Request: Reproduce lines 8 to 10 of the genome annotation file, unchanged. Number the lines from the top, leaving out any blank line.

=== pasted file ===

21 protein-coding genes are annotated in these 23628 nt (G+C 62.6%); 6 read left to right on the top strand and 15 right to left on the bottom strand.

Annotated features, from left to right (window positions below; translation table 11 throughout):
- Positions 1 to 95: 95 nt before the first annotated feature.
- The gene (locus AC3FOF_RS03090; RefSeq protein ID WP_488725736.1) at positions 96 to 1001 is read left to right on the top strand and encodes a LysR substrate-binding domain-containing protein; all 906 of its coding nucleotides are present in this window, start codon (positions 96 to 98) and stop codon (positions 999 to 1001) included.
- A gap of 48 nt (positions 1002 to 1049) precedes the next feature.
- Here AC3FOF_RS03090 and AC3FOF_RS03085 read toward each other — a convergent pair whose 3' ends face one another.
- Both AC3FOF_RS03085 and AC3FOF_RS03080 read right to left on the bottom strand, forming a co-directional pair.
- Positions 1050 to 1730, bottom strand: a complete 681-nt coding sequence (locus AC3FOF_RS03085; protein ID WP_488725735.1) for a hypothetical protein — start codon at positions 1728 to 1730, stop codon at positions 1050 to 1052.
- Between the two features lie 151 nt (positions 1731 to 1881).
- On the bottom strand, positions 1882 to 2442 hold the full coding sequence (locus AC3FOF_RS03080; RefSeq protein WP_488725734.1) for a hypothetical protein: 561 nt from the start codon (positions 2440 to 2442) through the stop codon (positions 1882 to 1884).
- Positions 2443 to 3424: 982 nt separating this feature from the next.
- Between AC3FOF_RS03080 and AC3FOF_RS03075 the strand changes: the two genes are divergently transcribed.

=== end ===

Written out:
- Positions 1050 to 1730, bottom strand: a complete 681-nt coding sequence (locus AC3FOF_RS03085; protein ID WP_488725735.1) for a hypothetical protein — start codon at positions 1728 to 1730, stop codon at positions 1050 to 1052.
- Between the two features lie 151 nt (positions 1731 to 1881).
- On the bottom strand, positions 1882 to 2442 hold the full coding sequence (locus AC3FOF_RS03080; RefSeq protein WP_488725734.1) for a hypothetical protein: 561 nt from the start codon (positions 2440 to 2442) through the stop codon (positions 1882 to 1884).